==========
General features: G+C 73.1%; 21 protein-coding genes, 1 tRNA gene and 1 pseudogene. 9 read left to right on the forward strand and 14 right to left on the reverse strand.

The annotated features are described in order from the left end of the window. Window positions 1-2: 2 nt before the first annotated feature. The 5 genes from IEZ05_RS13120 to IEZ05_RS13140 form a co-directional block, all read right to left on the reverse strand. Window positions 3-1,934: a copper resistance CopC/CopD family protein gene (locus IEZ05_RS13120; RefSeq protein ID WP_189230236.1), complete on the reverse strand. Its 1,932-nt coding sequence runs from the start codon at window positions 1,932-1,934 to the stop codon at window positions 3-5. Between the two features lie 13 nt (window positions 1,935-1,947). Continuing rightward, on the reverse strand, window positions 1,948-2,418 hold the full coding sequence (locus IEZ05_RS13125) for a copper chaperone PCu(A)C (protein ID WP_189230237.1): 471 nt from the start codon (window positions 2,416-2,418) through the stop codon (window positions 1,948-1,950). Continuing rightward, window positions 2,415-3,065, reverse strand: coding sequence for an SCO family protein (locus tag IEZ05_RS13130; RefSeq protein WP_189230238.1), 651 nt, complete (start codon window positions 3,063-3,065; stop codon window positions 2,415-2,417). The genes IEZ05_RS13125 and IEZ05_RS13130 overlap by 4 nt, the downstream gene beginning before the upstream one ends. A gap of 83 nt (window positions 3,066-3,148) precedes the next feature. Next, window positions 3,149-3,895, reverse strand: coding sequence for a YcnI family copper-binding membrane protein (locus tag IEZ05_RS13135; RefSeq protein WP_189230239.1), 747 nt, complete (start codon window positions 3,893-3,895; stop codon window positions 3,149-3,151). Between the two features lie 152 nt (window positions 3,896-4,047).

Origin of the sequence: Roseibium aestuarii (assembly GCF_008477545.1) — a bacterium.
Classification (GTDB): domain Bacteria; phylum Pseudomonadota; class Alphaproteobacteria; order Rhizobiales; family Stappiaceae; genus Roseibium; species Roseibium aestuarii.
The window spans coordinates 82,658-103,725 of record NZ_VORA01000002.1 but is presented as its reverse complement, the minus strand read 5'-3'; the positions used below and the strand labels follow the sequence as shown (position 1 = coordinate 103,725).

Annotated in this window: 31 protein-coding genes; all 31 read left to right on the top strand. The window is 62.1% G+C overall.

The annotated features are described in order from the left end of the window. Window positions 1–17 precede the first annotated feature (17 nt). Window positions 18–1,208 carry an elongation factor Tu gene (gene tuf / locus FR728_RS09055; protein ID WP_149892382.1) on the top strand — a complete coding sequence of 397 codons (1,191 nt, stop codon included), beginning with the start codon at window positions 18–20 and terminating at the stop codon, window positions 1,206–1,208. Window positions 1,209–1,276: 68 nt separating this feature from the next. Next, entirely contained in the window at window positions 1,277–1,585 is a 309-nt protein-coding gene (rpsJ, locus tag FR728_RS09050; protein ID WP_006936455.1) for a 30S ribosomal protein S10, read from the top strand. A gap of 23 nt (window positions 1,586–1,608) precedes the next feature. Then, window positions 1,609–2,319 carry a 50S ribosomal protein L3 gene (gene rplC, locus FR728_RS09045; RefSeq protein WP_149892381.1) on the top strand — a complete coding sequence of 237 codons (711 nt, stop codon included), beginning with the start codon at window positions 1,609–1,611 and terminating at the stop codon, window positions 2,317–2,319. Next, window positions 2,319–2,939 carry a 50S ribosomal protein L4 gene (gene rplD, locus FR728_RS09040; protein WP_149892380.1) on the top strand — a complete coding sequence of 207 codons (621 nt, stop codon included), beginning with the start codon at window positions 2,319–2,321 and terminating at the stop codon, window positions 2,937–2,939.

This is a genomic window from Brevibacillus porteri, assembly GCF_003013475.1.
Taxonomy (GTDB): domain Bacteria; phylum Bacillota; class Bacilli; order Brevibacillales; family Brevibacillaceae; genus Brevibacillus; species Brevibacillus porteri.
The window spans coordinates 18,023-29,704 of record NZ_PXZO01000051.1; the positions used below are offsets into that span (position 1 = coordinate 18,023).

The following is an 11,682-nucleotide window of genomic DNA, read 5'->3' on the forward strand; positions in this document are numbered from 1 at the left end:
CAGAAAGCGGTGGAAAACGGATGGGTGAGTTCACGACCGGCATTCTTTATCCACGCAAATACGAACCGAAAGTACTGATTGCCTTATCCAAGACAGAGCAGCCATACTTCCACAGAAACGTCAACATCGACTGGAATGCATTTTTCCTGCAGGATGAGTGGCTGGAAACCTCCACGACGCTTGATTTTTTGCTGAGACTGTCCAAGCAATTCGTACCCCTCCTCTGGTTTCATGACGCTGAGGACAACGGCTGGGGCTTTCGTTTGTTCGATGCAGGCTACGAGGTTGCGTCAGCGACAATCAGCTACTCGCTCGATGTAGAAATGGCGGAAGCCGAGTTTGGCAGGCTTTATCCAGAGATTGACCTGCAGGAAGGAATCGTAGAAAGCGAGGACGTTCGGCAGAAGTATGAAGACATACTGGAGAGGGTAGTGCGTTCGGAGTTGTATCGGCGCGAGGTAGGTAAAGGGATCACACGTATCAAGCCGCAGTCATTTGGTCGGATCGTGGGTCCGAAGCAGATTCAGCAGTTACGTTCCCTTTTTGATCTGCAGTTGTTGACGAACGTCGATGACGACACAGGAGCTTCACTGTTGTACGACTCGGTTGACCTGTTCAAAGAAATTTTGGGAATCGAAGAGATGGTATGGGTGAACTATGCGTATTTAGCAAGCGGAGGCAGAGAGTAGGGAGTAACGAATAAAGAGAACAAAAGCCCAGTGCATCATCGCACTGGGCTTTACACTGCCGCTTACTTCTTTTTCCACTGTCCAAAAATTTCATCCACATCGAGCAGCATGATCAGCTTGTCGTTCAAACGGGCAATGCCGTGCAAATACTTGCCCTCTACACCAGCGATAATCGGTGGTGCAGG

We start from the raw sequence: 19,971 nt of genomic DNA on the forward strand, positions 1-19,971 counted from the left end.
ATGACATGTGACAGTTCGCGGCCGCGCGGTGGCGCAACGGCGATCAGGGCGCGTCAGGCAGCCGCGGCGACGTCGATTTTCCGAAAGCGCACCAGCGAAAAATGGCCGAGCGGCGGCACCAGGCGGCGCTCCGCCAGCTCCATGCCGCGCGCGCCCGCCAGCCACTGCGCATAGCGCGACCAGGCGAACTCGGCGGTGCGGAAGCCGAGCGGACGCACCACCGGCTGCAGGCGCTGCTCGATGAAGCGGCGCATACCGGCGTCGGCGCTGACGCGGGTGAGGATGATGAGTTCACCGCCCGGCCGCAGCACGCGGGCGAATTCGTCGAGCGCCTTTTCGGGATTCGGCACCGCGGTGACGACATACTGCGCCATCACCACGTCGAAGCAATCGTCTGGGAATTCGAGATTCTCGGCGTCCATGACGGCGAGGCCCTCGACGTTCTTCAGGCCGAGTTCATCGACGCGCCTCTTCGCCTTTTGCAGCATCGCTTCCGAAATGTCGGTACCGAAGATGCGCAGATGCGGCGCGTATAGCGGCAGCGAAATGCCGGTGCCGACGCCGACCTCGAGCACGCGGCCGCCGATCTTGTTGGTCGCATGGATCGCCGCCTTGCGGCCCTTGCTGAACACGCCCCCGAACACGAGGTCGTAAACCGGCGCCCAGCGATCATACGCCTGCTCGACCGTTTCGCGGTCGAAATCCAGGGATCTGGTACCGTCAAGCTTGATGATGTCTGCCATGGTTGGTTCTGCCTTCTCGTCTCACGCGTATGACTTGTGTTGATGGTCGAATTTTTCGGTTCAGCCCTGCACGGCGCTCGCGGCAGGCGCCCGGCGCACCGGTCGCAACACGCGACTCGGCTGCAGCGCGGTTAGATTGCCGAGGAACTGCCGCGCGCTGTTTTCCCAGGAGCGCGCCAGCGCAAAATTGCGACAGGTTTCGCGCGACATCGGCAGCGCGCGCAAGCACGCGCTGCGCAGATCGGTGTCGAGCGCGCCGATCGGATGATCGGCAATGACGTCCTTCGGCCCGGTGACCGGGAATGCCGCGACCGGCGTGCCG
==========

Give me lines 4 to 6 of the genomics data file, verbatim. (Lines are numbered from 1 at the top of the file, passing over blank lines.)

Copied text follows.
Classification (GTDB): domain Bacteria; phylum Pseudomonadota; class Alphaproteobacteria; order Rhizobiales; family Stappiaceae; genus Roseibium; species Roseibium aestuarii.
The window spans coordinates 82,658-103,725 of record NZ_VORA01000002.1 but is presented as its reverse complement, the minus strand read 5'-3'; the positions used below and the strand labels follow the sequence as shown (position 1 = coordinate 103,725).

Annotated in this window: 31 protein-coding genes; all 31 read left to right on the top strand. The window is 62.1% G+C overall.